The Greenland ice sheet has been one of the largest sources of sea-level rise since the early 2000s. However, basal melt has not been included explicitly in assessments of ice-sheet mass loss so far. Here, we present the first estimate of the total and regional basal melt produced by the ice sheet and the recent change in basal melt through time. We find that the ice sheet’s present basal melt production is 21.4 +4.4/−4.0 Gt per year, and that melt generated by basal friction is responsible for about half of this volume. We estimate that basal melting has increased by 2.9 ± 5.2 Gt during the first decade of the 2000s. As the Arctic warms, we anticipate that basal melt will continue to increase due to faster ice flow and more surface melting thus compounding current mass loss trends, enhancing solid ice discharge, and modifying fjord circulation.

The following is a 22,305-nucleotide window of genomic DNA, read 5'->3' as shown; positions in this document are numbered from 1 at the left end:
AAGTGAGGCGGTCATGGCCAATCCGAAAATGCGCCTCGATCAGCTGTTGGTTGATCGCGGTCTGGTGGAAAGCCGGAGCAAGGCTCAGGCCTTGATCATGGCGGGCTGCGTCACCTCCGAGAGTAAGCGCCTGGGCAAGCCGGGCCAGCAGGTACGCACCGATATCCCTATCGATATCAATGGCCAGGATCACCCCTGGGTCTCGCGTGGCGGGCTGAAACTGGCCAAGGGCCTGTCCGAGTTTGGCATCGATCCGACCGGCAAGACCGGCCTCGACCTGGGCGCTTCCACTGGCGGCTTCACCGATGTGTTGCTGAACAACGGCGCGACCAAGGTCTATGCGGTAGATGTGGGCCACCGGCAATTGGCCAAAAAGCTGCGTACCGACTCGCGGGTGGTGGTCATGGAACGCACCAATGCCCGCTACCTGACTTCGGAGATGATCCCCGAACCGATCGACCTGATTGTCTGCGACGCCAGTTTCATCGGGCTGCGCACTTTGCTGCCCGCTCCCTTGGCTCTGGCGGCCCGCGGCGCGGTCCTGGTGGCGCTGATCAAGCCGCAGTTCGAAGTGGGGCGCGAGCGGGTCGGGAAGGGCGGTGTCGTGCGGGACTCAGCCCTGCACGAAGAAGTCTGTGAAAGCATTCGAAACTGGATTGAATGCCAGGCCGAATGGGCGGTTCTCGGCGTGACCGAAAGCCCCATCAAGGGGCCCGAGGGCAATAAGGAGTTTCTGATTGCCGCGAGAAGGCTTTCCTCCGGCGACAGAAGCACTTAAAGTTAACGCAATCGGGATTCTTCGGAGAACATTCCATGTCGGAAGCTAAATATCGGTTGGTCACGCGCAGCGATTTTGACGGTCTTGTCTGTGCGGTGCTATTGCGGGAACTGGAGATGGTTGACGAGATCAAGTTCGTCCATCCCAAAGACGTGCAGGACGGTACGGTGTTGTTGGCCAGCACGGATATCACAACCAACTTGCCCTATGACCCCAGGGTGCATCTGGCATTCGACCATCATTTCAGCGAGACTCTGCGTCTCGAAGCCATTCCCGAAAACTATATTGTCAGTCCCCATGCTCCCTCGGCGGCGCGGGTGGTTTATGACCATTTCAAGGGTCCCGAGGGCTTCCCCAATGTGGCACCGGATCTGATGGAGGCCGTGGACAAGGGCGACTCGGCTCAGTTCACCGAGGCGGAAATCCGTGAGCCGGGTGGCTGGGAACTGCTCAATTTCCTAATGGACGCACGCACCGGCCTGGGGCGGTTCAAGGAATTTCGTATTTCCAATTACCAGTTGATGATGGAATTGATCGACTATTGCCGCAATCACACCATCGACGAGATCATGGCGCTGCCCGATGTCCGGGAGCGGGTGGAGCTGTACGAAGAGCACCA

- Programme Area 5: Nature and Climate